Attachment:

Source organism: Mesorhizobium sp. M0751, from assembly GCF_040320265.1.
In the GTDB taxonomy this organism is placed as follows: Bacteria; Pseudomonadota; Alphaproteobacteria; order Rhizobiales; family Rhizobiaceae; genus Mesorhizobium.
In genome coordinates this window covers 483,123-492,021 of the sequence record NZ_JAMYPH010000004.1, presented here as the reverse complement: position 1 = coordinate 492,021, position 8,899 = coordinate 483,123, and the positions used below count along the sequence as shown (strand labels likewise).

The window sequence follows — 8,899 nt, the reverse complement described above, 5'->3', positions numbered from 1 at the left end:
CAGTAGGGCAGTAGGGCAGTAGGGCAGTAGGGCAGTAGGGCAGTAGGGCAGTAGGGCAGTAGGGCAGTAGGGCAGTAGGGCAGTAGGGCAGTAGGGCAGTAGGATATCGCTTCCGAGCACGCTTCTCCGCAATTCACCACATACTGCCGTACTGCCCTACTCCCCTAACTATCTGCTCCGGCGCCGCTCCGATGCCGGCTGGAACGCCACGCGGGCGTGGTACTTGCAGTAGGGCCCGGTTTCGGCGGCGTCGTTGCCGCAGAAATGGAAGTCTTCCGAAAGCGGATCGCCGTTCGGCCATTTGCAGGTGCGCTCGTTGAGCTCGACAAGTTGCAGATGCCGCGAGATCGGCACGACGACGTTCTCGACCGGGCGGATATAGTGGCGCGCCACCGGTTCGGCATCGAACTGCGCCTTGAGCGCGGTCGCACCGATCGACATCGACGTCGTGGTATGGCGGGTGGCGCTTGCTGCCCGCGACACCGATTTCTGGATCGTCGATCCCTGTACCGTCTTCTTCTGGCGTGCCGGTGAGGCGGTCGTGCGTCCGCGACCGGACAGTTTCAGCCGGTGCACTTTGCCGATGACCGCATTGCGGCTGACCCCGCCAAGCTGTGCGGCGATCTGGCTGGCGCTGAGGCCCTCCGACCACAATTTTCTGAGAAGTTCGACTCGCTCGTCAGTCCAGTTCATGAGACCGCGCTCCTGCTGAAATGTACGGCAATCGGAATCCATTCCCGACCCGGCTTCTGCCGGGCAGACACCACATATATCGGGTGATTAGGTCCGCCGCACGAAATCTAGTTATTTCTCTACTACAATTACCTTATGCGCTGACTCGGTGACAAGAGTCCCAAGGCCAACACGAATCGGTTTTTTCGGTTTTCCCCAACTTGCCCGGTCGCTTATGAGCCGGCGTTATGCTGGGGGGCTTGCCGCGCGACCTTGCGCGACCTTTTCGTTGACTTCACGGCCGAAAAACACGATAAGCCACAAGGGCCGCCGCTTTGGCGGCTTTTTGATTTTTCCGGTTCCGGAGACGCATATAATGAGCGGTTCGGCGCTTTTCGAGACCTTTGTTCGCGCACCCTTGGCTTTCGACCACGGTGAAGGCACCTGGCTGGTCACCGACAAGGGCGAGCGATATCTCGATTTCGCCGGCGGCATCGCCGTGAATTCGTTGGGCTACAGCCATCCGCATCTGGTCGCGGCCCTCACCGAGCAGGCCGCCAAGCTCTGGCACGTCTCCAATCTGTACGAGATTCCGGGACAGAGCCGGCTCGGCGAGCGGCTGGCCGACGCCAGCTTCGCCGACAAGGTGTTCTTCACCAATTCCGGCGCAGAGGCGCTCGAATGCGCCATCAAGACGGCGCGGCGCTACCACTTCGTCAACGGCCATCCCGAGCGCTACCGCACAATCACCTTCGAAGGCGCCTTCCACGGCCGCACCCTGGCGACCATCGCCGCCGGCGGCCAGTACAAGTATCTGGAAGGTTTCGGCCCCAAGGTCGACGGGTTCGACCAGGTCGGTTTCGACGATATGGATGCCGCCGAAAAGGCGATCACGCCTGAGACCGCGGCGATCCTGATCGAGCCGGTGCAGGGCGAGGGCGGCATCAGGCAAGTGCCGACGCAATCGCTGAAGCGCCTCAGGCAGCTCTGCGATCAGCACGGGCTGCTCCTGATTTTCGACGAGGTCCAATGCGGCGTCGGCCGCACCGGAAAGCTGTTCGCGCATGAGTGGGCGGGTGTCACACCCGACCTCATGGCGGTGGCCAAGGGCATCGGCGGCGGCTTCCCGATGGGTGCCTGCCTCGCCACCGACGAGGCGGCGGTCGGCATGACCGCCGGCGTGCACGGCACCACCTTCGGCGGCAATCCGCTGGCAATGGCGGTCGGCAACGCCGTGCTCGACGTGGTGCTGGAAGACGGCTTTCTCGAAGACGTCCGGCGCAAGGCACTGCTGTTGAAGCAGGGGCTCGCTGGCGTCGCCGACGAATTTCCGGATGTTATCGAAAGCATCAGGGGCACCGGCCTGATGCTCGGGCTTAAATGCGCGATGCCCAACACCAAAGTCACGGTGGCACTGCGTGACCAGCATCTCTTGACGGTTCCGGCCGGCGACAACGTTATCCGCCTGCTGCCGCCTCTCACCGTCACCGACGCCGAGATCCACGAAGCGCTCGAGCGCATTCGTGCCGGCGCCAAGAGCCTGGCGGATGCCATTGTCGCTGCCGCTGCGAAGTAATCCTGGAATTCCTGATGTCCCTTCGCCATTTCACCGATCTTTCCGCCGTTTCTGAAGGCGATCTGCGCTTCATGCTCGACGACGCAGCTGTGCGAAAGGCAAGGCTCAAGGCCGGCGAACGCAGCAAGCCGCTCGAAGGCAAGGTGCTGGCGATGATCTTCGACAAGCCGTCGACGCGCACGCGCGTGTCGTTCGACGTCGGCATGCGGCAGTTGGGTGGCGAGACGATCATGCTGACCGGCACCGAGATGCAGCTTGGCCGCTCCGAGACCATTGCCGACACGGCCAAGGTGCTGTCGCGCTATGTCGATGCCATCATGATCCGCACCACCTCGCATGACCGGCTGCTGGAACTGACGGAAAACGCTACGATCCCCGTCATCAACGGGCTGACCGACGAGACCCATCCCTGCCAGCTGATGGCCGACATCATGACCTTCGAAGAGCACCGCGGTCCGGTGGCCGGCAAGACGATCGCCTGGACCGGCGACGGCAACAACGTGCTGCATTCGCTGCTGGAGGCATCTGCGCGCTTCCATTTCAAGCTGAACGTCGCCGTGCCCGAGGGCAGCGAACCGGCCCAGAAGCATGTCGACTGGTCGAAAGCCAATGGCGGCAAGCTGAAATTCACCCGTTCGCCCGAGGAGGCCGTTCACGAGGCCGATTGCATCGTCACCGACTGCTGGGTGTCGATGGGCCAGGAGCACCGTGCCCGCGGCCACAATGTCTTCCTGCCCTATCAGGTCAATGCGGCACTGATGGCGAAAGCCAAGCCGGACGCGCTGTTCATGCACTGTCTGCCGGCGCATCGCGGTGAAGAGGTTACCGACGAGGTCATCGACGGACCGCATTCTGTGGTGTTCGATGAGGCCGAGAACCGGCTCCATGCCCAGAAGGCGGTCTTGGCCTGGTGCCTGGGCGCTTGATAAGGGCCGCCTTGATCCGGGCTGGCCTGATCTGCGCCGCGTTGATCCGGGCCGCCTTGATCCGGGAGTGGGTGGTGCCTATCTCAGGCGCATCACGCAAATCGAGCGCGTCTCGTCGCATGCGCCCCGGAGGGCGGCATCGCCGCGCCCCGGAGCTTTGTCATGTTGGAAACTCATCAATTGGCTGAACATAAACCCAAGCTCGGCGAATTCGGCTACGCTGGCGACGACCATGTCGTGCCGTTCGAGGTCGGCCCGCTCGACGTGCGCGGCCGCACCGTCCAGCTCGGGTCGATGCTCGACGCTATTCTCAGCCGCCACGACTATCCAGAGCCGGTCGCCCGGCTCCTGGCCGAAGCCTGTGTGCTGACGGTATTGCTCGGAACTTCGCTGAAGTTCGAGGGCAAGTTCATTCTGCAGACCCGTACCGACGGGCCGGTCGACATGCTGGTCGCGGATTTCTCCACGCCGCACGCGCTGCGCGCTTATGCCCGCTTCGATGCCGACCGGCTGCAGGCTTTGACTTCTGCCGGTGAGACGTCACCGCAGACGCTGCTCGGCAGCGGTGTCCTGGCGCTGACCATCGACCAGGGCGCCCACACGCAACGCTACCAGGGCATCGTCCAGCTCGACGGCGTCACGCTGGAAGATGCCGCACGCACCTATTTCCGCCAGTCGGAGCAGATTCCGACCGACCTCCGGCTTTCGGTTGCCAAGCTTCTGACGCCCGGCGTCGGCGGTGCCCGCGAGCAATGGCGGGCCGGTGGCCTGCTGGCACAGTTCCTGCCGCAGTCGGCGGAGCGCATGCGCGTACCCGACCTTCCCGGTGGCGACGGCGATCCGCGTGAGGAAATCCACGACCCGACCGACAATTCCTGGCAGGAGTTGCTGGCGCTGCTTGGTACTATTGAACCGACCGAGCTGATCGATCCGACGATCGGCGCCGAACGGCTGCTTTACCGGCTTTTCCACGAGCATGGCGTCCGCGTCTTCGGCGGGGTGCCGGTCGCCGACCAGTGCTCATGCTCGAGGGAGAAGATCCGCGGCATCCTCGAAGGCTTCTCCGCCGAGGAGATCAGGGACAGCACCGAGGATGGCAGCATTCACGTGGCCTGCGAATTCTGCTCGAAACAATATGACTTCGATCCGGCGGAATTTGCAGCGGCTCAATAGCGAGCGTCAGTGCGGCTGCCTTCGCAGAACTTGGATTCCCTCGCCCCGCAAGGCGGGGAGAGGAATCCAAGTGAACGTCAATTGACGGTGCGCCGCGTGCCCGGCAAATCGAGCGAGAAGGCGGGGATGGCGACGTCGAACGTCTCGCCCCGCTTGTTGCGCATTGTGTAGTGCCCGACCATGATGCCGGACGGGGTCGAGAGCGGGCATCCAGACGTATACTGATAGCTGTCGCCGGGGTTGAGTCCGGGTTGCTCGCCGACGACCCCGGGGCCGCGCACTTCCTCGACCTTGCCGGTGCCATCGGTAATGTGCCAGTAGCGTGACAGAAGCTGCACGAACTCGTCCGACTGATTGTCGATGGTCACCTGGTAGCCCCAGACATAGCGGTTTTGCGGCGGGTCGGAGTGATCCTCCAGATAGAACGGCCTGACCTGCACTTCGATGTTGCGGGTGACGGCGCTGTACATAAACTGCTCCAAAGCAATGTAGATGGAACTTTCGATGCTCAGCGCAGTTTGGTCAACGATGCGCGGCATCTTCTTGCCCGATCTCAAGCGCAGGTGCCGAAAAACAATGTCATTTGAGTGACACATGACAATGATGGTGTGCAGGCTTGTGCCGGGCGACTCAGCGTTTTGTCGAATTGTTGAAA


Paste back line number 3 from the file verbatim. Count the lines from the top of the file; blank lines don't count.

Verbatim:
In genome coordinates this window covers 483,123-492,021 of the sequence record NZ_JAMYPH010000004.1, presented here as the reverse complement: position 1 = coordinate 492,021, position 8,899 = coordinate 483,123, and the positions used below count along the sequence as shown (strand labels likewise).